Thinking Anglicans

Profile of Anglicans

Updated Saturday evening

Yesterday’s Church Times has an article by Linda Woodhead about a survey that “suggests that non-churchgoing Anglicans may be much more important to the Church and its future than the dismissive word “nominals” implies.”

The article is only available to Church Times subscribers, but British Religion in Numbers (BRIN) has a summary in Profile of Anglicans and Other News. The survey shows that self-identifying Anglicans divide into four categories.

Godfearing Churchgoers (5% of Anglicans)
Mainstream Churchgoers (12% of Anglicans)
Non-Churchgoing Believers (50% of Anglicans)
Non-Churchgoing Doubters (33% of Anglicans)

The BRIN article also reports on surveys on St George’s Day and Student faith.

Update
Jonathan Clatworthy has written about the survey of Anglicans for Modern Church: On not going to church.

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FeriaBernard Silvermanamerican piskieInterested ObserverPat O'Neill Recent comment authors
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Pat O'Neill
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Pat O'Neill

I’m interested in how they define that first category–what makes one a “God-fearing believer” as opposed to a “mainstream believer”?

Peter Owen
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Pat – The BRIN article does include the definitions of the four categories.

rjb
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rjb

Another week, another tendentious survey telling us not-very-much about the state of the church. I don’t know how many people are kept in work creating these bloody things. In an age of austerity, Anglican market-research must be one of the few growth areas of the British economy. No doubt it single-handedly kept us out of recession this quarter. Who says the Church of England no longer has anything to offer the people of the UK? While I don’t particularly disagree with Linda Woodhead’s summary (one of the few occasions, I note, when I haven’t profoundly disagreed with Professor Woodhead), one… Read more »

Pat O'Neill
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Pat O'Neill

Thanks, Peter.

OK, I guess my problem then is that “God-fearing” translates (for the BRIN folk) to “very conservative”. I’d like to think that we liberal Christians can be “God-fearing” as well, in the good sense of that phrase. (Of course, it’s a phrase that is often misinterpreted, including by those who use it to describe themselves. It does not mean being afraid that God will punish you.)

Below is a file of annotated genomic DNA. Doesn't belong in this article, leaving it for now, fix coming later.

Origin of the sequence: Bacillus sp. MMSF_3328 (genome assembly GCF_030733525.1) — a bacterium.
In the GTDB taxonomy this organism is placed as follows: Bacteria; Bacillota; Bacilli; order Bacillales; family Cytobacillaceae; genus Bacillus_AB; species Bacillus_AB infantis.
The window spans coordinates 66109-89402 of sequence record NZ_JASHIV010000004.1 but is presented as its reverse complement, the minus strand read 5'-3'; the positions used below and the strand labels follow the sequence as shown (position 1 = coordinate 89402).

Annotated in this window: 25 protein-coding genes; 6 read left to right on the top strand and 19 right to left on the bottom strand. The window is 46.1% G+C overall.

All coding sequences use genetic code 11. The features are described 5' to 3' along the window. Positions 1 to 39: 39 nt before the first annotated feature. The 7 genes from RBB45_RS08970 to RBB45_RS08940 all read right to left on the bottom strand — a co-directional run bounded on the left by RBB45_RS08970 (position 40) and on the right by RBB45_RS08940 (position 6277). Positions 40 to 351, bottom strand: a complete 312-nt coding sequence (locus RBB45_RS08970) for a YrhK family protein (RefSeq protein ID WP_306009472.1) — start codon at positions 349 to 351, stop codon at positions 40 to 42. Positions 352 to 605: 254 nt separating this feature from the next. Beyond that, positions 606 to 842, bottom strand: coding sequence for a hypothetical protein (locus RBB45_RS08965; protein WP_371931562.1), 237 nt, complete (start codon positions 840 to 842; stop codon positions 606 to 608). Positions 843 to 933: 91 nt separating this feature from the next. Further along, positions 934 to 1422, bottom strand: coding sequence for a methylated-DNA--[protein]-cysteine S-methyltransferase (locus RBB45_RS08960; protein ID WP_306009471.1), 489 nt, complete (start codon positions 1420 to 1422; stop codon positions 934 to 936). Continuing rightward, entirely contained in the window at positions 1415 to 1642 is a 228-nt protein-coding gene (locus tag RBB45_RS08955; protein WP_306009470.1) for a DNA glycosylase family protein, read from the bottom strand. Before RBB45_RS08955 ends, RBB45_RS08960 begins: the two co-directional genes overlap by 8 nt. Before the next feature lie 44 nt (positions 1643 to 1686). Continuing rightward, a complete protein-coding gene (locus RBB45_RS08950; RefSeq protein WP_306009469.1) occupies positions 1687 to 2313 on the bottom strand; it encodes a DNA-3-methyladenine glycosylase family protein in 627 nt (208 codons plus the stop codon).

Interested Observer
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Interested Observer

It’s not surprising that the CofE has become more dominated by the conservative. It’s always tempting to see the most extreme forms of any religion as “more authentic”. You can see this in Richard Dawkins, going around telling the religious what they should be believing to be considered religious. His survey some months ago which purported to show that many Christians weren’t really Christian imposed a set of requirements that no-one other than a particularly narrow set of American evangelicals would recognise (daily bible study? really?). The same thing happens around Islam, where government and quasi-governmental bodies are magnetically drawn… Read more »

american piskie
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american piskie

Maybe I should get out a bit more, but I know almost no one who self-identifies as an Anglican. Turning “Oh I’m C of E” into “self-identifies as an Anglican” is part of the problem.

Bernard Silverman
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Bernard Silverman

Linda uses “God-fearing” as a shorthand for those who, when asked which of the following they rely on _most_ for guidance in their lives or in making important decisions: (1) Their own judgement or intuition (2) The advice of close family or friends (3) God, religious teachings or religious leaders (4) Others—eg great literature, science, etc. give one of the answers in (3). As Linda points out, the majority of those who have a strong belief in God answer (1) or (2). To be a God-fearer in Linda’s sense, you also have to be a regular worshipper or participate in… Read more »

Feria
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Feria

rjb,

It does no harm at all to remind PCCs, the House of Laity, and Parliament, from time to time, that the church electoral rolls contain only a tiny minority of the believing Anglicans in England. That fact has a strong bearing on what are appropriate ways for all three institutions to behave.